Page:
Daylight Savings, Baseball Cards and the Kindness of Strangers

This past weekend, Sunday was a dreary gray day. Of course we all slept in an extra hour after turning the clocks back. Oh wait. No we didn’t. We have kids. But we did have an extra hour to play before Church.

After Church, my wife and I took the kids for some fun. We hit up one of their favorite playgrounds and then over to a great little hidden gem in our area called the Velvet Mill.

Like all parents, this weekend, we were trying to get our kids (3 and 1) through the time change of “falling back” on Daylight Savings Time. So, while we were at the playground at 10am on my watch, the kids’ stomachs were letting them know it was later than that and they had missed snack time.

We left the playground and headed to the Velvet Mill. It’s not a misnomer; it’s an old Velvet Mill. In the past few years they have turned it into an artists’ haven. Lots of artists and photographers have spaces there. Little shops. An amazing craft brewery. A local cheese maker. And one of the best little bakeries around.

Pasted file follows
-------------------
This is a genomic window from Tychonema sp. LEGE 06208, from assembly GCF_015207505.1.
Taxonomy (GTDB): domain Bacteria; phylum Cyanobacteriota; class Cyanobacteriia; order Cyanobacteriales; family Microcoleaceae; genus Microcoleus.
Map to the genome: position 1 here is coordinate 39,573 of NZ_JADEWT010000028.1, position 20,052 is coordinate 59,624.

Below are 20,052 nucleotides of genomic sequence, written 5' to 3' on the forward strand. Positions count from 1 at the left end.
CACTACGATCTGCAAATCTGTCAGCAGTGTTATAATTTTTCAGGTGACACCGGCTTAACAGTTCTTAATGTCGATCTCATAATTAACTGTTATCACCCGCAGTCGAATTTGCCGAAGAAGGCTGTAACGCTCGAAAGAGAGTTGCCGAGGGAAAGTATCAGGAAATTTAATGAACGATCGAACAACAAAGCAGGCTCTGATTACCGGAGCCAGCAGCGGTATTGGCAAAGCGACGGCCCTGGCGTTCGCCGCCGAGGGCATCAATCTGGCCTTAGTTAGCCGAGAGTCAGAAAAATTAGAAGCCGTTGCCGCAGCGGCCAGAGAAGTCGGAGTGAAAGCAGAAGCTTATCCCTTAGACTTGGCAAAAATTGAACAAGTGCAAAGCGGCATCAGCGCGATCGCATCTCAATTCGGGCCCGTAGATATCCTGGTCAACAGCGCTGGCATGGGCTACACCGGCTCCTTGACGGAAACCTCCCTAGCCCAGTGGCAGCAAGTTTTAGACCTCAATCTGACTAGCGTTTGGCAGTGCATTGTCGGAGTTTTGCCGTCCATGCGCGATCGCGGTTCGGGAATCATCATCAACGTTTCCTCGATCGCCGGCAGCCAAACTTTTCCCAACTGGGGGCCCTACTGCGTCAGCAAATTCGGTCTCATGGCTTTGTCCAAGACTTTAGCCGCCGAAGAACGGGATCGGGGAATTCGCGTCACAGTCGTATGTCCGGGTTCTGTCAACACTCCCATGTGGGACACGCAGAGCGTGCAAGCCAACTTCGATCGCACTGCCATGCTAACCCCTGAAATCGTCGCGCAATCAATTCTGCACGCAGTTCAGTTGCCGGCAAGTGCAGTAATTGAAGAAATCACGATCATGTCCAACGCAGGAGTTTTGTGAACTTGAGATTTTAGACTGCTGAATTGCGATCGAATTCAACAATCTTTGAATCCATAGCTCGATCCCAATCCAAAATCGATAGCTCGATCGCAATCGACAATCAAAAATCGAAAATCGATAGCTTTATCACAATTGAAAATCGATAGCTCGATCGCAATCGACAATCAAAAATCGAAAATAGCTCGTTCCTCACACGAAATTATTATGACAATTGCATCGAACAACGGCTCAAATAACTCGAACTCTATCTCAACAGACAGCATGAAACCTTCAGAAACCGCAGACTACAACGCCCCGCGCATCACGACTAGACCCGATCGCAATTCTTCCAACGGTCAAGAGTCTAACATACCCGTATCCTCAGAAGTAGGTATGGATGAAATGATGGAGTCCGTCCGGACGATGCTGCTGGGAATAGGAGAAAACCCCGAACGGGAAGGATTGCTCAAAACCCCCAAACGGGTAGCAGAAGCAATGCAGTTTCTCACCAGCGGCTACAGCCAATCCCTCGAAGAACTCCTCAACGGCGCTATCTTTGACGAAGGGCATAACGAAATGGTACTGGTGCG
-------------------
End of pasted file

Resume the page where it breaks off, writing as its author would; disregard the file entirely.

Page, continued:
On the weekends, they turn the main areas of the mill into a kind of bazaar. Saturdays are an indoor farmer’s market – we’ve visited it many times, the kids love it. This day it was a kind of craft fair.

We made a bee-line for the bakery upon our arrival. Like my wife, the owner of the bakery is an amazingly talented and hard-working young woman. They sat and talked for a good amount of time while the kids and I devoured our sweet treats. H ate an entire peanut butter chocolate mini cake, C destroyed a huge chocolate chip cookie and I enjoyed the sweet and savory goodness of a cheddar cornbread.